Carbohydrates 101 – Why The Controversy?

 wheateight kinds of beans rice

Grains, Legumes, and Beans

This is the food group that generates the most debate in nutrition today; no-carbs, low-carbs, and excess carbs. The message can be confusing and determining carbohydrate  intake is the most challenging part of creating an optimal nutrition plan.

Many of the misconceptions about carbohydrate intake contain bits of truth that tend to get exaggerated. We’ll touch on a few of the most important things to consider in this lesson such as excess carbs,  low-carbs, the best sources of carbs, gluten sensitivities and the effects on health and weight management.

Carbohydrates humans consume are so heavily processed that the foods look nothing like the plants they came from. These highly processed foods lack the nutrients that help us feel satisfied, so we crave more and more of them. In the last century, people have become programmed by marketing to consume a high-carbohydrate diet made up of processed foods converted from wheat, corn, and potatoes as their main source of energy. As a result of excess carbohydrates consumed this way, people have become afraid of carbohydrate containing foods.

Excess Carbohydrates

Eating excess carbohydrates daily (especially the wrong kind), puts a constant stress on the body and the hormones that help regulate blood sugar levels. The effect is a blood-sugar rollercoaster.

As blood sugar levels rises-insulin raises ­ and blood sugar levels fall, then cravings for carbohydrates increase.­

simple carbs image

Eating a bowl of breakfast cereal, muffin, pastry, or other sugar laden grain product starts the cycle; it will provide plenty of refined carbohydrates to start the blood sugar rollercoaster (even if the box says “contains whole grains”).

  • By giving in to those cravings and snacking on carbohydrates, the cycle begins again.
  • Replacing all those carbohydrates at breakfast with more protein and healthy fat helps maintain blood sugar levels during the day, which helps control cravings for those unnecessary high-carbohydrate snacks; it will keep you fuller-longer.
  • It’s very important to understand the effect of excess carbohydrates on your body.
  • Eating excess carbohydrates can keep your body from burning fat.
  • Unless you’re a high-performing athlete with an athletic body fat percentage, excess carbohydrates are not necessary.

Weight Management Tips

By following a few simple guidelines, you may be able to easily manage your carbohydrate intake to maintain a healthy weight:

  • When you look at your plate, look at the carbohydrates as a side, not as the main course. Load your plate with vegetables, add some protein and then add a little bit of carbohydrates, remember carbohydrates are important, but not with every meal.
  • Cut out gluten. When The New England Journal of Medicine lists 55 diseases with associations with gluten that should be a red flag that it may not be appropriate as a regular part of the diet, at least not the GMOs, try ancient grains instead.
  • Determine your exercise goals before deciding what your weekly meal plan will look like, so you can adjust your carbohydrate intake; the more active, the more carbohydrates needed.
  • Sugar, refined flour, and other carbohydrates are a major part of the Standard American Diet. Though they taste good, are inexpensive, and may even (temporarily) help us feel better when we’re under stress, consuming excessive amounts can be a problem.
  • Be sure you’re consuming enough vegetables, fruit, protein, nuts and seeds. Then add traditionally prepared carbohydrates.

When you combine a high-carbohydrate, highly processed diets with an inactive lifestyle, the results are more than weight gain and insulin issues; the rates of cancer, diabetes, heart disease, autoimmune diseases and a variety of other illnesses are growing at alarming rates. The good news is that we can dramatically change our health, energy levels and physical conditioning.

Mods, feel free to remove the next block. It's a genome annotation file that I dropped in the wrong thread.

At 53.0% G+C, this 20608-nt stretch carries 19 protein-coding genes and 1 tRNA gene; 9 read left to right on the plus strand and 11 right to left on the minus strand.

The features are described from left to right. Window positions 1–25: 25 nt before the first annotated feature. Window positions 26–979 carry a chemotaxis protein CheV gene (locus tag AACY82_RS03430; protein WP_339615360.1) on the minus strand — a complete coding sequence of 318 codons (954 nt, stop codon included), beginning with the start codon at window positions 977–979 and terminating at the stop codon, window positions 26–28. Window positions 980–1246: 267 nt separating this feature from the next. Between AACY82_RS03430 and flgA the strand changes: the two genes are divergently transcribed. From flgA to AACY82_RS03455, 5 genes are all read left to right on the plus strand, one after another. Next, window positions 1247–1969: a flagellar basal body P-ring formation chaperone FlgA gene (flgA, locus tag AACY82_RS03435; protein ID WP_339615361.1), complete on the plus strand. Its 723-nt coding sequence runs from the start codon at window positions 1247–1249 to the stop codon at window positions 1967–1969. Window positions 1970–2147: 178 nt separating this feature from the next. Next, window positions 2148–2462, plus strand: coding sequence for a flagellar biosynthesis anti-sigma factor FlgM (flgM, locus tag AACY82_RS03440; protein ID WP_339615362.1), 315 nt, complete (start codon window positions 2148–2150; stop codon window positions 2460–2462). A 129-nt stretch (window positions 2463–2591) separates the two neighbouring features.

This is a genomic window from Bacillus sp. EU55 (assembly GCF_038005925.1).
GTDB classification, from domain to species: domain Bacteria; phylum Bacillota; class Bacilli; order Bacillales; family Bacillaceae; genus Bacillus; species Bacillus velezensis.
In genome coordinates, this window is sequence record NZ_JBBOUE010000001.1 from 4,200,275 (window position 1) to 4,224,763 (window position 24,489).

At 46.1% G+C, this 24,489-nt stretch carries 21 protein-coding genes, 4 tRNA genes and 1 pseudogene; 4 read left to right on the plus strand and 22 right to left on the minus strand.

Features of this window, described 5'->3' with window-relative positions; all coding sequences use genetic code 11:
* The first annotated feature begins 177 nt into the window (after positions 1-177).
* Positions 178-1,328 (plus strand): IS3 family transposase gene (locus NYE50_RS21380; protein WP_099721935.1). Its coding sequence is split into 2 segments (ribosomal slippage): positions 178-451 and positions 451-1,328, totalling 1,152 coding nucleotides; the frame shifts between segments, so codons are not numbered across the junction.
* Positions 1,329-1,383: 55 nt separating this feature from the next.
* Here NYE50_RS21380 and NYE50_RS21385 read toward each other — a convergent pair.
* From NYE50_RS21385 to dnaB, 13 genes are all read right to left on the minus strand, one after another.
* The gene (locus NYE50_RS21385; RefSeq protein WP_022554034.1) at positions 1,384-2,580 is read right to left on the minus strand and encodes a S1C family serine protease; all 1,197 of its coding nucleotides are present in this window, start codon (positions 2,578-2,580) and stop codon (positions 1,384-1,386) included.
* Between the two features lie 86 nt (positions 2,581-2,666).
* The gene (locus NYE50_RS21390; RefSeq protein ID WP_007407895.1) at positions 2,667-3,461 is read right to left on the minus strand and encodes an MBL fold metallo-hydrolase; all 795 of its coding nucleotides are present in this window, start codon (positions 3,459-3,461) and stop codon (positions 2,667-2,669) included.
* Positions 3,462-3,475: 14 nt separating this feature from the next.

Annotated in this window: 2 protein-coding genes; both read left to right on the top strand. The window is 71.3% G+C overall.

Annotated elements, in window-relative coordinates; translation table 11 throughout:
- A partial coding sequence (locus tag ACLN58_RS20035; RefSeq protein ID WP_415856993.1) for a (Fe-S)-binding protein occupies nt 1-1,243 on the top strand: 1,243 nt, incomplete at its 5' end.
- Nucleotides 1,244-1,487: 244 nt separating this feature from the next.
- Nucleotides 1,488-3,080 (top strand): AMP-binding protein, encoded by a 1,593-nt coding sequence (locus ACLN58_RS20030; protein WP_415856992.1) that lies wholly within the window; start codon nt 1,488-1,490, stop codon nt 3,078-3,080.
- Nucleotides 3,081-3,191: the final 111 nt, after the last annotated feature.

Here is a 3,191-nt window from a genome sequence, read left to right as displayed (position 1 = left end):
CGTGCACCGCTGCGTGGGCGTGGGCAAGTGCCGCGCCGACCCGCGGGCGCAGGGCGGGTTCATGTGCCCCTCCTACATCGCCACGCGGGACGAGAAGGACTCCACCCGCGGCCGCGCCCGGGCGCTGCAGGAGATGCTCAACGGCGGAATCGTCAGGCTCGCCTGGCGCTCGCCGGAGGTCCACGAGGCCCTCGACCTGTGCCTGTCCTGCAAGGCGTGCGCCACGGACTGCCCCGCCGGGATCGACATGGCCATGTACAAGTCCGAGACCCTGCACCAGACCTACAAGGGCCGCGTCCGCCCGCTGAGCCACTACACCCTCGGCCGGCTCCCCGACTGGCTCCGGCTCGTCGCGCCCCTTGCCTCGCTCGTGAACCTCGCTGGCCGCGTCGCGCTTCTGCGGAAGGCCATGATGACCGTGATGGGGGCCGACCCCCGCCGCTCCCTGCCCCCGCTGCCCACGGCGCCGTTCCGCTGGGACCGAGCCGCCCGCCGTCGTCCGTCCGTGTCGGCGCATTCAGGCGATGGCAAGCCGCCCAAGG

The Good News

These foods add variety and interest to the diet. They are a source of many nutrients, including B vitamins, minerals and carbohydrates. However, all seeds contain phytic acid; what scientists refer to as “anti-nutrients,” substances that block the assimilation of minerals, block digestion and irritate the intestinal tract. Therefore need to be properly soaked or sprouted.

A Proper Soaking/Spouting

Traditionally, grains were very carefully prepared to lower the levels of these compounds and neutralize the phytic acid to make grains, legumes and beans easier to digest.

Tip: Use homemade bone broth to cook any kind of grains and rice for soups and stews for ultimate nutrition and digestion.

Traditional Preparation Techniques Include:

  • Roasting
  • Long soaking in slightly acidic water such as whey, apple cider vinegar, lemon juice, or baking soda; followed by slow cooking, not pressure cooked which destroys vital nutrients.
  • Soaking grains in water, followed by slow cooking
  • Fermenting flour to make bread dough; sourdough bread

How To Properly Prepare Grains?

For simple instructions on soaking and cooking basic beans, click here.

These preparation techniques not only make these foods easier to digest, they also greatly increase vitamin levels. These preparation techniques ensure that people get sufficient nutrition. Using a slow cooker after a good soaking is a convenient way to cook, make sure you mark it in your meal plan, so you can plan ahead.

Avoid:

  • Canned beans
  • White flour
  • Pressure cookers
  • Commercial bread
  • Pasta (white and whole wheat), some alternative would be gluten free pasta once in a while.
  • Any food made from white flour or enriched flour
  • Packaged cereals
  • Processed foods

*Instead of cans, you can soak, cook and freeze portion sizes in Ziploc baggies or mason jars; defrost in fridge over night or if in Ziploc, run under hot water just enough to loosen from plastic and then place in a pot with water, cover and heat until beans are thawed. (Ziplocs are not the best choice, but compromises can be made.)

Best Food Source for Carbohydrates:

Grains group